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Akatharsia

While most of the crowd seemed to be either bemused or squirming uncomfortably, I spent the next twenty minutes or so, transfixed. To be honest, I wasn’t really listening to the music as I watched the vocalist twisting and turning, and generally behaving like a crazed eel. I guess they play a kind of punky, crusty Black Metal, but I’ll leave that for you to decide. Check them out.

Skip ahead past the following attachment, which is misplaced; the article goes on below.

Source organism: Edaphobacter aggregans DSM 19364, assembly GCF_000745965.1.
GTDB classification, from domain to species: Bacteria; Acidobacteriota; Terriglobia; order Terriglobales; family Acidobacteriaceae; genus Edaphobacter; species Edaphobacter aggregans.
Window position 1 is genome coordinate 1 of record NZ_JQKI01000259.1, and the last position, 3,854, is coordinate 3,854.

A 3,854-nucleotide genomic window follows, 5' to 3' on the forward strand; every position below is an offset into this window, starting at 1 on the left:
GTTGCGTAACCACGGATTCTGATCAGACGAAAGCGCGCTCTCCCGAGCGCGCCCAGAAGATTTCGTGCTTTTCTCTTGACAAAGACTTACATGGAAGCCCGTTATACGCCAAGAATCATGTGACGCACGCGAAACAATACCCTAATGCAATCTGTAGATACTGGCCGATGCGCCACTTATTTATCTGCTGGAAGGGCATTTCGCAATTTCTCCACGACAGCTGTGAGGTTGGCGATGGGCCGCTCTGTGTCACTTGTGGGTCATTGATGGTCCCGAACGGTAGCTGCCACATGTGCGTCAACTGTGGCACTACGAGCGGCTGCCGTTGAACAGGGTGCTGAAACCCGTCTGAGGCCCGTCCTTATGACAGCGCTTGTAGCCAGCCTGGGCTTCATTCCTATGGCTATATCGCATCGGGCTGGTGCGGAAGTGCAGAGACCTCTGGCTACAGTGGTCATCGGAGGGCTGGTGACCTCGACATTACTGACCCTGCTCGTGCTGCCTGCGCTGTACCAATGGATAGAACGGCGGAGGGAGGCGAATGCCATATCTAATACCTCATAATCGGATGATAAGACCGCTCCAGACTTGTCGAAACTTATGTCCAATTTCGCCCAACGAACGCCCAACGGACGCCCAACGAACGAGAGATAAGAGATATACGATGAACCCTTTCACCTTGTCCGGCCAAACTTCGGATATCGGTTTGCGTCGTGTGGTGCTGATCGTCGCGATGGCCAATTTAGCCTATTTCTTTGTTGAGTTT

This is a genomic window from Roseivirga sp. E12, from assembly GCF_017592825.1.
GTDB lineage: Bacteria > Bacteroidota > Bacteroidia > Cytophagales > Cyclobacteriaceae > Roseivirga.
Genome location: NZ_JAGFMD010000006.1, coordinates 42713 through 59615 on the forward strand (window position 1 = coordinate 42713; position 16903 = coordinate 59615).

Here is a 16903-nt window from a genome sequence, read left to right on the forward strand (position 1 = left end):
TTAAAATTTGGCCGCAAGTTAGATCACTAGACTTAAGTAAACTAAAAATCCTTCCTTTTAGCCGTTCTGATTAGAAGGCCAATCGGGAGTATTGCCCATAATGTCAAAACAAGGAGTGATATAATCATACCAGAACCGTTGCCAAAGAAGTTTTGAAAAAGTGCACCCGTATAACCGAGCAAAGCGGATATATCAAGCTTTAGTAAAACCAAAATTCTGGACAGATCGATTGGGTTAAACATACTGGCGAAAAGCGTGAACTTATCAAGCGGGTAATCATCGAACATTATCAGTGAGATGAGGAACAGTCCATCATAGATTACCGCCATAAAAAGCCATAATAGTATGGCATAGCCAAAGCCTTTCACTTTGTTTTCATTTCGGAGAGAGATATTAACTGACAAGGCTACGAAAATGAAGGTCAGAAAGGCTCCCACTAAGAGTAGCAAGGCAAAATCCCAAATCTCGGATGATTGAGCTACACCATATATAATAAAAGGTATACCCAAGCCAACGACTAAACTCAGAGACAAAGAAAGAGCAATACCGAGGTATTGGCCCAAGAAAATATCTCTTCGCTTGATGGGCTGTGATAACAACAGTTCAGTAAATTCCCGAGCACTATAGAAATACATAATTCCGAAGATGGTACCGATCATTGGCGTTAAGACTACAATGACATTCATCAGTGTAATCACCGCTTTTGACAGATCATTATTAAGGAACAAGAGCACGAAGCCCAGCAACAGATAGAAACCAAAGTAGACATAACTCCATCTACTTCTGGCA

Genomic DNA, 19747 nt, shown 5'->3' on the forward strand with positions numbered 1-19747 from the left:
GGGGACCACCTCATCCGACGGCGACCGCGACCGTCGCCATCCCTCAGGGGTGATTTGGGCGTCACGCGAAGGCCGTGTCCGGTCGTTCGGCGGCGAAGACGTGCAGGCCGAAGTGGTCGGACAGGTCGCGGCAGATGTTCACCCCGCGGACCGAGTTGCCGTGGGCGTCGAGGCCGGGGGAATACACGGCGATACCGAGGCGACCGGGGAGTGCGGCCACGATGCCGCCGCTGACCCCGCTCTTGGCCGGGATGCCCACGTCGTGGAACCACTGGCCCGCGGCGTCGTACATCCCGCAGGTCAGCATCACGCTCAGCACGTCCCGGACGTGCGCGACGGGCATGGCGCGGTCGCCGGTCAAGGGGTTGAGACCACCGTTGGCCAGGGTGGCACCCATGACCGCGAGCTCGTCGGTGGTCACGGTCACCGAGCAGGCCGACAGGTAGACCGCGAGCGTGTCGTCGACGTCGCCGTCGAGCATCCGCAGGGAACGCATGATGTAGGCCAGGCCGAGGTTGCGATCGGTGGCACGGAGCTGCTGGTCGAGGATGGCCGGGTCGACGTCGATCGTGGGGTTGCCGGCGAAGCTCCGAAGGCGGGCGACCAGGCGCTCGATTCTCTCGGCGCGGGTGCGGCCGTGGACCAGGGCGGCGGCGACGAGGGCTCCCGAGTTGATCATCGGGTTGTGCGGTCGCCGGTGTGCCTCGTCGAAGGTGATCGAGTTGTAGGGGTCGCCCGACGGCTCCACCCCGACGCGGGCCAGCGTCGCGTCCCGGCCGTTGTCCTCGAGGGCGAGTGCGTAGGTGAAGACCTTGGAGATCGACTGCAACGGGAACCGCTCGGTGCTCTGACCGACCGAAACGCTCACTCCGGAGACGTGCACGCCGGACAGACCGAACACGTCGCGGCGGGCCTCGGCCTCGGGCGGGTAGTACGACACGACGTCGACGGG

After consuming the appropriate levels of hydration it was obviously time to hit the bathroom, so with beer in hand, I followed my nose. Proper toilet etiquette dictates that under no circumstances do you place your beer cup on the top of the urinal. Nope. You place it by the sink and then take care of business. Welcome to the third and final giggle. As I entered the toilet, I was at a loss as to where to place my cup because surrounding the sinks were the entire ensemble of Pale Chalice (SF) slathering on their makeup war paint. After having a quick chat with the band and taking a few pictures, I was forced to break toilet rule #666. Dammit. Anyway, somebody obviously forgot to tell Pale Chalice that they weren’t the headliners as they delivered a storming set, ripping through five-sevenths of Negate the Infinite and Miraculous in short order. This is my second time seeing them (the other one being their record release party at the OLD Operahouse), and both times they were super tight with some of the best sound I’ve heard in a live setting.